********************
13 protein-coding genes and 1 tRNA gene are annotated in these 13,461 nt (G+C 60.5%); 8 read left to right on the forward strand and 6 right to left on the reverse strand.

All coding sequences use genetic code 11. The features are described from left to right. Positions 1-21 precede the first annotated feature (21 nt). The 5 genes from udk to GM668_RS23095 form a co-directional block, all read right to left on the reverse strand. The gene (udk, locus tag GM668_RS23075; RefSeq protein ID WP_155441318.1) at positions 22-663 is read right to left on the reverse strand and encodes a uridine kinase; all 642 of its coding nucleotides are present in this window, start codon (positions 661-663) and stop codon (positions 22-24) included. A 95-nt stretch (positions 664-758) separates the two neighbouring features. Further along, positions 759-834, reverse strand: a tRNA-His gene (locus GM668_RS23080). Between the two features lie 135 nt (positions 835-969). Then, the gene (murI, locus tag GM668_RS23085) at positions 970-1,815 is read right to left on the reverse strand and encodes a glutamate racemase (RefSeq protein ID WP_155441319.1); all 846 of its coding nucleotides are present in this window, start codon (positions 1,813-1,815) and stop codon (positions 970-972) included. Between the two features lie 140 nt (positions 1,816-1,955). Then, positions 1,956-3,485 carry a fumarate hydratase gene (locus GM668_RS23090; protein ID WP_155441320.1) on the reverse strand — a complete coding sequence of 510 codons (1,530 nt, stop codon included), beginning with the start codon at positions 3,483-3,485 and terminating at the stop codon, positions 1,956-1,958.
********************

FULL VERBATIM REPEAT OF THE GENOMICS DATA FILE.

13 protein-coding genes and 1 tRNA gene are annotated in these 13,461 nt (G+C 60.5%); 8 read left to right on the forward strand and 6 right to left on the reverse strand.

All coding sequences use genetic code 11. The features are described from left to right. Positions 1-21 precede the first annotated feature (21 nt). The 5 genes from udk to GM668_RS23095 form a co-directional block, all read right to left on the reverse strand. The gene (udk, locus tag GM668_RS23075; RefSeq protein ID WP_155441318.1) at positions 22-663 is read right to left on the reverse strand and encodes a uridine kinase; all 642 of its coding nucleotides are present in this window, start codon (positions 661-663) and stop codon (positions 22-24) included. A 95-nt stretch (positions 664-758) separates the two neighbouring features. Further along, positions 759-834, reverse strand: a tRNA-His gene (locus GM668_RS23080). Between the two features lie 135 nt (positions 835-969). Then, the gene (murI, locus tag GM668_RS23085) at positions 970-1,815 is read right to left on the reverse strand and encodes a glutamate racemase (RefSeq protein ID WP_155441319.1); all 846 of its coding nucleotides are present in this window, start codon (positions 1,813-1,815) and stop codon (positions 970-972) included. Between the two features lie 140 nt (positions 1,816-1,955). Then, positions 1,956-3,485 carry a fumarate hydratase gene (locus GM668_RS23090; protein ID WP_155441320.1) on the reverse strand — a complete coding sequence of 510 codons (1,530 nt, stop codon included), beginning with the start codon at positions 3,483-3,485 and terminating at the stop codon, positions 1,956-1,958.